M&A

Cablevision to Go Private: Don’t Blame Sarbox

The owners say Cablevision's bid to become a private company stems from a need to be more entrepreneurial.
Stephen TaubJune 20, 2005

On Monday the Dolan family, which owns about 20 percent of the common stock and 71 percent of the voting power of Cablevision Systems Corp., proposed to take the $5 billion cable giant private.

Under the proposed deal, the cable operator would become a private company, while the media conglomerate’s entertainment assets would be spun off into a separate publicly traded company, Rainbow Media Holdings. Rainbow would comprise four national cable networks, including American Movie Classics, as well as an ownership stake in Madison Square Garden, the New York Rangers and New York Knicks sports teams, and Radio City Music Hall.

Shareholders would receive $21 a share in cash for the cable operation and an estimated value of $12.50 a share for Rainbow, giving the deal a total value of $33.50 a share, according to officials at the Dolan Family Group, which made the announcement.

In a letter to the Cablevision board, Charles F. Dolan and his son, James L. Dolan, stated that “[w]ith new technologies and aggressive competitors redefining content delivery, the cable and telecommunications businesses have truly entered a new and challenging era. We strongly believe that a long-term, entrepreneurial management perspective — not constrained by the public markets’ tendency to focus on short-term results — will better enable the cable company to meet its competitive challenges.”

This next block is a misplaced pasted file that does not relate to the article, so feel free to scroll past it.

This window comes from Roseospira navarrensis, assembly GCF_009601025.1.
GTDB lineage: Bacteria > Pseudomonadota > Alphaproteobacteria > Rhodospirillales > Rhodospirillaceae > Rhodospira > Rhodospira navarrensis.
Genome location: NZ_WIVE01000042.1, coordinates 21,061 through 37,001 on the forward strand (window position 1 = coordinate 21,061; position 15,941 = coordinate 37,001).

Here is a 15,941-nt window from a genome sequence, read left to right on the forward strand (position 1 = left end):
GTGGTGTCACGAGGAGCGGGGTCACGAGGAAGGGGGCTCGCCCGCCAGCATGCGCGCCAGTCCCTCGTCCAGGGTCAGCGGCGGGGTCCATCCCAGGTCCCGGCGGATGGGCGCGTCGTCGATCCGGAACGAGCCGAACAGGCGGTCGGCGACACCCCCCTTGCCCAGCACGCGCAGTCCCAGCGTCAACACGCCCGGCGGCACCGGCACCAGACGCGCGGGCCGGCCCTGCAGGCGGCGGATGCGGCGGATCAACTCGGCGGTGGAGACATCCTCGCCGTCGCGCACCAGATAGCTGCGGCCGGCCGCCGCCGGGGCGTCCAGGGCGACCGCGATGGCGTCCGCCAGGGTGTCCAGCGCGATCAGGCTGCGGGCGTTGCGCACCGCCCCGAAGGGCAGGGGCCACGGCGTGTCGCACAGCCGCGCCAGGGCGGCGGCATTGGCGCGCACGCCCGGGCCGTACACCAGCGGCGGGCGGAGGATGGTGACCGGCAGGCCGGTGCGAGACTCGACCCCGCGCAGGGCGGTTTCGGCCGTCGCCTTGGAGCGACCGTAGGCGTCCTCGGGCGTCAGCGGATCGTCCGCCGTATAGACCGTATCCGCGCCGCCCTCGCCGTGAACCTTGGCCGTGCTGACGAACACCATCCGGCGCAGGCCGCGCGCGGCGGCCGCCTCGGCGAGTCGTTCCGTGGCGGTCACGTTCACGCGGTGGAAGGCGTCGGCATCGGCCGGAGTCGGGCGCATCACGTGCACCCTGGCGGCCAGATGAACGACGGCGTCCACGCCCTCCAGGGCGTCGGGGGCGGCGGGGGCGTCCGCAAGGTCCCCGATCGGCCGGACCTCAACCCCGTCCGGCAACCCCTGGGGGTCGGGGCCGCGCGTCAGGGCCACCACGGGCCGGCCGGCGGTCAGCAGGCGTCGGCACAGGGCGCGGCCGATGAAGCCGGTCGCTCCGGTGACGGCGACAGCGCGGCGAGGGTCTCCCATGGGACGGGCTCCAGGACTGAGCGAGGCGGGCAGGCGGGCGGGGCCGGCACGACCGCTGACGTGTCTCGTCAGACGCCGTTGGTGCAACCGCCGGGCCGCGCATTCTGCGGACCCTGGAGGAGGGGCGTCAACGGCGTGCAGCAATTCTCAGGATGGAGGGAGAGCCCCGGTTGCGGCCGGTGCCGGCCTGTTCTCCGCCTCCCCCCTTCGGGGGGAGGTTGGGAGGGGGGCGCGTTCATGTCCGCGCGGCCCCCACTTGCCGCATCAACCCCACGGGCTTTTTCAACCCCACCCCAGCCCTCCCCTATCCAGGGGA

Some commentators speculate that the Dolans’ decision to take the cable company private is a result of expensive regulatory compliance costs, especially tied to the Sarbanes-Oxley Act. But that is probably unlikely.

To be sure, several companies have chosen to go private during the past two years, citing the act’s onerous and expensive compliance rules as one of the reasons for abandoning public-company status. But most of those companies have been small and unable to cope with mounting compliance costs, particularly rising audit fees that have significantly cut into total earnings.

Cablevision, on the other hand, has been able to avoid new regulatory burdens. For instance, more than a year ago company officials suggested in a financial filing that Cablevision should be allowed, as a “controlled company,” to eschew several New York Stock Exchange listing standards.

Under the Big Board’s new listing standards, companies are not required to adhere to all of the recently enacted rules if they are deemed a controlled company or a company having more than 50 percent of its voting power held by an individual, group, or another company.

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